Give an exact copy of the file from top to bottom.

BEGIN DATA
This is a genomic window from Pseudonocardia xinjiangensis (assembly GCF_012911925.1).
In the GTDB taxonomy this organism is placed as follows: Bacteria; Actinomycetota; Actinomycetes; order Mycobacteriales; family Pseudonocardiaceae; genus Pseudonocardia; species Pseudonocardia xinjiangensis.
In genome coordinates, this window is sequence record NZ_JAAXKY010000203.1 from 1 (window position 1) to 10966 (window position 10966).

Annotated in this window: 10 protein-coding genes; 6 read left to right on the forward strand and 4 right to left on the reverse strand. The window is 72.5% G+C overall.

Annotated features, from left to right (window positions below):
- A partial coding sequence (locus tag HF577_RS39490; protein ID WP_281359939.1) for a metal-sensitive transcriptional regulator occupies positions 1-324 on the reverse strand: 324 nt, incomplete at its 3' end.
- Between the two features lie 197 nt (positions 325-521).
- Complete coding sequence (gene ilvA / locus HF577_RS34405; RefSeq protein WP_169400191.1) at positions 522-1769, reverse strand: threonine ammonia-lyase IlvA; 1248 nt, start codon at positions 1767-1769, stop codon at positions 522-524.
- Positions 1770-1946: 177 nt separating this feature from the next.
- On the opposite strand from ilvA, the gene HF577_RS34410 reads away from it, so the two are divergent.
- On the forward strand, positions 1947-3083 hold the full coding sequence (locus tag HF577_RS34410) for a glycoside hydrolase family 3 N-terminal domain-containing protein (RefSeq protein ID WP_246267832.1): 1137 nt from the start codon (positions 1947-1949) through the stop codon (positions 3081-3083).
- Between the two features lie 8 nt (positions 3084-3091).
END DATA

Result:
This is a genomic window from Pseudonocardia xinjiangensis (assembly GCF_012911925.1).
In the GTDB taxonomy this organism is placed as follows: Bacteria; Actinomycetota; Actinomycetes; order Mycobacteriales; family Pseudonocardiaceae; genus Pseudonocardia; species Pseudonocardia xinjiangensis.
In genome coordinates, this window is sequence record NZ_JAAXKY010000203.1 from 1 (window position 1) to 10966 (window position 10966).

Annotated in this window: 10 protein-coding genes; 6 read left to right on the forward strand and 4 right to left on the reverse strand. The window is 72.5% G+C overall.

Annotated features, from left to right (window positions below):
- A partial coding sequence (locus tag HF577_RS39490; protein ID WP_281359939.1) for a metal-sensitive transcriptional regulator occupies positions 1-324 on the reverse strand: 324 nt, incomplete at its 3' end.
- Between the two features lie 197 nt (positions 325-521).
- Complete coding sequence (gene ilvA / locus HF577_RS34405; RefSeq protein WP_169400191.1) at positions 522-1769, reverse strand: threonine ammonia-lyase IlvA; 1248 nt, start codon at positions 1767-1769, stop codon at positions 522-524.
- Positions 1770-1946: 177 nt separating this feature from the next.
- On the opposite strand from ilvA, the gene HF577_RS34410 reads away from it, so the two are divergent.
- On the forward strand, positions 1947-3083 hold the full coding sequence (locus tag HF577_RS34410) for a glycoside hydrolase family 3 N-terminal domain-containing protein (RefSeq protein ID WP_246267832.1): 1137 nt from the start codon (positions 1947-1949) through the stop codon (positions 3081-3083).
- Between the two features lie 8 nt (positions 3084-3091).